Myself and three other students from the U.S., plus Dr. Park’s daughter, presented on such topics as the U.S. health care system, U.S. medical education and how to be a successful doctor, while North Korean medical students educated us on the North Korea health care system, North Korea medical education, traditional Koryo medicine and the history and current status of neurosurgery. A total of 85 Pyongyang Medical College students attended the conference.

Any chance they had, the North Korean medical students peppered us with questions, which extended beyond topics of medicine to U.S. politics, religion and even entertainment.

Their questions even touched on Americans’ habits and the everyday mundane. They asked me how medical students in the U.S. deal with pressure. They asked how we decompress and what we do in our leisure time. One female student even asked how Western girls diet and sought out helpful tips (it seems that even in North Korea women develop self-critical body images).

Pot-NKMedica-AM15-Secondary1A group photo of those who participated in the 2014 medical conference in North Korea.

Recently, as I prepared to head out on my second trip for this conference in May, I reflected on my first visit. As a newcomer to the weeklong medical service trip to Pyongyang, I struggled to find my place as a mere student, unable to assist the physicians on this trip in any tangible way.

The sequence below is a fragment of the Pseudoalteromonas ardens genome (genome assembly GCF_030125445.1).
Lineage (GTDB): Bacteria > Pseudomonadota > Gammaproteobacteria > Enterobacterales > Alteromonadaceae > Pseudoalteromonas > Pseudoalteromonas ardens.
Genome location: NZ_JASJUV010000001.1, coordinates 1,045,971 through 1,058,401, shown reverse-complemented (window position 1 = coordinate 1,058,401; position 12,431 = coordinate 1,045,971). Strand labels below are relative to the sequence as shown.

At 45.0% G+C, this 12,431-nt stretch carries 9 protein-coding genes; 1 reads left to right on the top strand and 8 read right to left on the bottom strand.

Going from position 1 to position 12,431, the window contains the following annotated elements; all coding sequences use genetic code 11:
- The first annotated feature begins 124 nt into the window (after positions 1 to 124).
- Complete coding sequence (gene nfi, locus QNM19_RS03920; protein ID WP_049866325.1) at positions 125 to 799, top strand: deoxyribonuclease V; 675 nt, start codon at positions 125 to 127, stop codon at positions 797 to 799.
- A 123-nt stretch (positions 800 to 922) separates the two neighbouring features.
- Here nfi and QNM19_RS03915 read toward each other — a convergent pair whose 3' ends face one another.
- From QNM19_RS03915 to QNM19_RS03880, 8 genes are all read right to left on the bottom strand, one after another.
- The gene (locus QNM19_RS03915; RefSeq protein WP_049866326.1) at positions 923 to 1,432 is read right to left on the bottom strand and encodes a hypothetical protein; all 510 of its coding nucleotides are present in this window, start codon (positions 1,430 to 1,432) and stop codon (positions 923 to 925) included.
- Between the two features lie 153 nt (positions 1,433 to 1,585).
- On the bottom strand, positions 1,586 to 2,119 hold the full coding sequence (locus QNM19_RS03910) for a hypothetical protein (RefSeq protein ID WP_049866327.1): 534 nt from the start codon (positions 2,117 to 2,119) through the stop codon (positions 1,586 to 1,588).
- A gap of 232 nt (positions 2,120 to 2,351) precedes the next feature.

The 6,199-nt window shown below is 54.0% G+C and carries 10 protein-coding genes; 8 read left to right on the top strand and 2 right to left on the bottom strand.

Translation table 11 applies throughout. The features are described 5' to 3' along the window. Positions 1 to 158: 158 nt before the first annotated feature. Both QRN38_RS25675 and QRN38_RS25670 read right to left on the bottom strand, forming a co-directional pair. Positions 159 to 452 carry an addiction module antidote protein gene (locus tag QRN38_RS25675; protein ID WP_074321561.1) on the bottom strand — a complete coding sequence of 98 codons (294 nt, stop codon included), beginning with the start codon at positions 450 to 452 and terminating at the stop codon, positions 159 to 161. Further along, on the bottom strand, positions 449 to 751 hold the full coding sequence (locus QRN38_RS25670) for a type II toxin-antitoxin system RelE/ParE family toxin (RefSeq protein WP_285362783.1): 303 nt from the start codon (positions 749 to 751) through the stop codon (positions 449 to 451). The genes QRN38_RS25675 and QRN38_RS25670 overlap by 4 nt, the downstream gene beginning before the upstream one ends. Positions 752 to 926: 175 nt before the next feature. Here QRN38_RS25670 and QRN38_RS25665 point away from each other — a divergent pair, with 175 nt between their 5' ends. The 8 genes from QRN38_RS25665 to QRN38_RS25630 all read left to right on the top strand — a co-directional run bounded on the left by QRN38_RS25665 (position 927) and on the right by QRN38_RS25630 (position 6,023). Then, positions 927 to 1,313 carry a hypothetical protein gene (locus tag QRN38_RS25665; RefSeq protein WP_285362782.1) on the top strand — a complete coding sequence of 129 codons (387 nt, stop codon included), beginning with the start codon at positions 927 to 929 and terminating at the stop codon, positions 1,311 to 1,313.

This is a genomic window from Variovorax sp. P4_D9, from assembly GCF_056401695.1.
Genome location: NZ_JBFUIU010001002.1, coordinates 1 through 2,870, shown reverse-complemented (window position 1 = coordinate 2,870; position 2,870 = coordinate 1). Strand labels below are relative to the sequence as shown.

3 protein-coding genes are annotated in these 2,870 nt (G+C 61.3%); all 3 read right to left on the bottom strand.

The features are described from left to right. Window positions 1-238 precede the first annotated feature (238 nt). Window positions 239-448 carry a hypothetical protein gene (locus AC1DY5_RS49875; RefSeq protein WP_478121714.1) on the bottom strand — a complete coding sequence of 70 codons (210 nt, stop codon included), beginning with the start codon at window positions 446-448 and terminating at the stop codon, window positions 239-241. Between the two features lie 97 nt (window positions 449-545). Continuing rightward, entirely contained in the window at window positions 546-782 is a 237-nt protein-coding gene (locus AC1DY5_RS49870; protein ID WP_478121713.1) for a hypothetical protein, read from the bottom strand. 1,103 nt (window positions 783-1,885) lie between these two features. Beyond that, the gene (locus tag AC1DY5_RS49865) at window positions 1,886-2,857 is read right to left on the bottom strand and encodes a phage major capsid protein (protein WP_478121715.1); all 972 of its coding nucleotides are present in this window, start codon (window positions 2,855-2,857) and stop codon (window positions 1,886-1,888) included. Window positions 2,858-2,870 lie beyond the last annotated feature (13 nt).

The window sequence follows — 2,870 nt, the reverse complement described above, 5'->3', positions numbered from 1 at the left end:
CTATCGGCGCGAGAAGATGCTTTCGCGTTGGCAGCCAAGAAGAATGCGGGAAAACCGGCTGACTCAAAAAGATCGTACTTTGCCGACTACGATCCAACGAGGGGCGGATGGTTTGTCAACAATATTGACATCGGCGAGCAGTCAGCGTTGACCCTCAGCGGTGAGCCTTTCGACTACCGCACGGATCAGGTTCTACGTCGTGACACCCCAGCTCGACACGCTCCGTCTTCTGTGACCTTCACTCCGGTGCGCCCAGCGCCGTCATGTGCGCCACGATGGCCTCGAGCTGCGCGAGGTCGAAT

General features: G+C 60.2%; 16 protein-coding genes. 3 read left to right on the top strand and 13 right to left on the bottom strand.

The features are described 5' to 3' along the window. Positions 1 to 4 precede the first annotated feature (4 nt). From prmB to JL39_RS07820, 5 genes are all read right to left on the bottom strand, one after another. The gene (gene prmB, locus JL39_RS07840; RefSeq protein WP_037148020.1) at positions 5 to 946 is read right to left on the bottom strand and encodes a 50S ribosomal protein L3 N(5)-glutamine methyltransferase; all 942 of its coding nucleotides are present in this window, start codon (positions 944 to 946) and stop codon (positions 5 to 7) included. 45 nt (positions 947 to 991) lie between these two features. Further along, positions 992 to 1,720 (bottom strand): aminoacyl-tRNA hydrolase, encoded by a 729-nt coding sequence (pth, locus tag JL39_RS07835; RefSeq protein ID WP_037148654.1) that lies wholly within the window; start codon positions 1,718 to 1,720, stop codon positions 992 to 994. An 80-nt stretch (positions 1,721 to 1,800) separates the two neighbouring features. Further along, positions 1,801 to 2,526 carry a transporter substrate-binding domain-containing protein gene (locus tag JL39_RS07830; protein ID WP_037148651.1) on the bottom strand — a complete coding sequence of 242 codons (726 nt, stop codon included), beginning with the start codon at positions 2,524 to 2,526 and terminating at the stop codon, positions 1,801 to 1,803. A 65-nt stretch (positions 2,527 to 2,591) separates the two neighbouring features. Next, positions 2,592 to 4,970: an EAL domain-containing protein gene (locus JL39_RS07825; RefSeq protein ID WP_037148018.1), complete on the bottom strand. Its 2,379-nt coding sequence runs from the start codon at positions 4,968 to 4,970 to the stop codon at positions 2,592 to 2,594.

Furthermore, in witnessing the North Korean health care staff’s valiant efforts to deliver care in the midst of extreme resource deprivation, I lamented the fate of the two Koreas. Would we ever have a chance to heal these long-carried scars of war and bridge political and ideological schisms?

I recalled the voices of the North Korean students that rose with excitement as they discussed a scenario of reunification. For the first time since arriving, I felt we had a shared vision as fellow Koreans—not as Communist vs. Imperialist or North Korean vs. American—but simply as Koreans.

North Korea is a country divided in body but unified in spirit with South Korea. To take steps towards resolving political strife and tension, one must first engage the people. As Korean Americans, our responsibility is unique: we can go where most South Koreans cannot. We share “Korean” sentiments yet carry a U.S. passport. There is tremendous potential for the development of healthy and rigorous academic and professional exchange and to serve as ambassadors in promoting such a relationship.

Each trip to North Korea for me is an opportunity to expand and transform my heart, by shedding its former prejudices and fears to share my life’s blessings with fellow Koreans.

This is why I continue to go back, and why I will keep going back.

Recommended Reading

“Uri Tours Focuses on North Korea Tourism”

“Photographer Aram Pan Presents a Different Angle to North Korea”

Liz Park is a graduating student at Boston University School of Medicine and an incoming internal medicine intern at Cornell-New York Presbyterian Hospital. If you are interested in the KAMA trips or PICoMS, please contact


This article was published in the April/May 2015 issue of KoreAm. Subscribe today! To purchase a single issue copy of the April/May issue, click the “Buy Now” button below. (U.S. customers only. Expect delivery in 5-7 business days).